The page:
During the first part of the morning, our captain hoisted up the sails again. We went back to the romantic era of sailing along the beautiful Dalmatian Coast. At 10:30, we had an interesting lecture about Croatia in the twentieth century by our Croatian cultural expert, Petra Nosetic. It helped us to have a better perspective and understanding of the Western Balkans and its recent history.
After lunch, we dropped anchor in front of Korcula, an uplifted block of limestone running northwest to southeast, as is the Peljesac Peninsula only just connected to the mainland at its easternmost point. By 2:00 in the afternoon, we were invited to swim from the ship. It was a feast of colours in the pristine, 88 degrees F Adriatic waters.
I had come to Korcula for the first time in the company of my mother. The lovely “dark Corfu” island, with its hills covered by dense vegetation, brought me warm memories of the delightful time we spent exploring its narrow streets. Here I learned that this could have been the birthplace of Marco Polo, my childhood hero and the first European to explore Asia in the 14th century.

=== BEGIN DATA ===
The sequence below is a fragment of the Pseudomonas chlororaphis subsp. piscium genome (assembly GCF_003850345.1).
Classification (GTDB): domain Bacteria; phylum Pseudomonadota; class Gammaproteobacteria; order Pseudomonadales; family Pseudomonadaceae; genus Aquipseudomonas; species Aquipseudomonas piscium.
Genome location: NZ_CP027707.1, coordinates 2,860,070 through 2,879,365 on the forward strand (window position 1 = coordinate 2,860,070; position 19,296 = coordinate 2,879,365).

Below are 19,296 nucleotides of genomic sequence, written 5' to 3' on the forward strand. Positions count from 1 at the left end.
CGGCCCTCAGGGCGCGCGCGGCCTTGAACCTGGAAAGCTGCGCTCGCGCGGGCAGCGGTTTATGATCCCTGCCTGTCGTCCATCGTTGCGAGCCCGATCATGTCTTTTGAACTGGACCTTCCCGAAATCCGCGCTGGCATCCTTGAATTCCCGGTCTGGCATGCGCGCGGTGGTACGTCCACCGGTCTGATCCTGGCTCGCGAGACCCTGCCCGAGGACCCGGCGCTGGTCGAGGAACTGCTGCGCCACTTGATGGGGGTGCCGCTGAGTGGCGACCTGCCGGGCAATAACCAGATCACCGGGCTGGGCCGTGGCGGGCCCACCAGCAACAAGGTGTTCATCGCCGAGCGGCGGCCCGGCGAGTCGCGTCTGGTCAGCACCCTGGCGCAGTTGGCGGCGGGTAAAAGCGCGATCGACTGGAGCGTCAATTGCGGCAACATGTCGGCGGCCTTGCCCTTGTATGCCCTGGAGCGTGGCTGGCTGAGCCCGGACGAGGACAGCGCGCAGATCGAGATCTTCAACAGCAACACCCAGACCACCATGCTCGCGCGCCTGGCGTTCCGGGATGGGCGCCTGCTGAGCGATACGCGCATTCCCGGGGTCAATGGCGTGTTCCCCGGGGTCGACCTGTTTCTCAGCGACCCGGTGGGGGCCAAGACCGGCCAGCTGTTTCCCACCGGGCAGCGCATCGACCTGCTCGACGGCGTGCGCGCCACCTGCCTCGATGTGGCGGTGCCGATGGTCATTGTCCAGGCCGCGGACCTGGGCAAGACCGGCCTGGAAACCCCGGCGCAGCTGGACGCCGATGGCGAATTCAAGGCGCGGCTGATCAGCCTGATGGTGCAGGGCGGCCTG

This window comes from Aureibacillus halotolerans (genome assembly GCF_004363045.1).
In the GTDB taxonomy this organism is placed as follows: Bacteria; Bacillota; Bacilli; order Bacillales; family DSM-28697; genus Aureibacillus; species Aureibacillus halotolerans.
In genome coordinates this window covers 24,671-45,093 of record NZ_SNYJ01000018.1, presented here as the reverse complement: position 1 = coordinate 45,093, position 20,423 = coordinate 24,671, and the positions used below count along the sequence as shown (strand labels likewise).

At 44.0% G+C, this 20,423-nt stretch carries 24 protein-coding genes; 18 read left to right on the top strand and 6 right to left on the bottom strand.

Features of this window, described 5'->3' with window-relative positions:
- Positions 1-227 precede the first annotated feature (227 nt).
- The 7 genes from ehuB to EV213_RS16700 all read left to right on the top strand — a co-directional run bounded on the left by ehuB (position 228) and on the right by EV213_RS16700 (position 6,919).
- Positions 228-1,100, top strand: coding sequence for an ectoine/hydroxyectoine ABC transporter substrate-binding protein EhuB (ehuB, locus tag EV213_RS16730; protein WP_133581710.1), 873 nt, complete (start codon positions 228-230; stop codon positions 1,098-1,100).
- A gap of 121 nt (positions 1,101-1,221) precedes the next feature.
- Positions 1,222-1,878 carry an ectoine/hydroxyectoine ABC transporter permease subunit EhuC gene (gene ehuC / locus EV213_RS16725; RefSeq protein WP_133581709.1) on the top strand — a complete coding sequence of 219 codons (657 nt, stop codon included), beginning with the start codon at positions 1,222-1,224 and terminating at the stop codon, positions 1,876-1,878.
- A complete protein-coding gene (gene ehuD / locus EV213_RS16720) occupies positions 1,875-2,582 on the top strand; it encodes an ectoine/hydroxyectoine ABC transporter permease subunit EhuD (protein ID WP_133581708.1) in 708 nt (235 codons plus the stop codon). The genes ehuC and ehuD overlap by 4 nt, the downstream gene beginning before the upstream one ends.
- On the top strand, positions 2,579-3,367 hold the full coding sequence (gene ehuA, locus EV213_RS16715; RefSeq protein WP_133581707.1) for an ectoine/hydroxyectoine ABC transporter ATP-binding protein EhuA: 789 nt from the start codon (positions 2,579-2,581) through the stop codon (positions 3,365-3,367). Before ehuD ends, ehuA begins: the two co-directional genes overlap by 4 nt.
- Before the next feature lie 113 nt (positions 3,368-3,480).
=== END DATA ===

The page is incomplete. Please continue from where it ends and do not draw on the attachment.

The walking tour in the afternoon took us to the historic centre of the town, where we visited the four-nave cathedral of St. Mark’s and its impressive treasury. One of the highlights was observing the oldest tradition that the devout Catholic inhabitants of Korčula have been keeping alive: a weapon dance called the Moreška. This dance dates to the Middle Ages. It was originally only performed on special occasions, but it was presented to us in an open-air space. It is an elaborate production involving two groups of dancers engaging in a mock battle over the fate of a veiled young woman with a happy ending. All dancers are amateurs and of different ages, which made us amazed at the scale of physical fitness and concentration required to perform this kind of a weapon twirl.
In the evening, we had a barbecue with fresh Mediterranean tuna at the Lido Bar as we enjoyed the view of this fantastic limestone coast.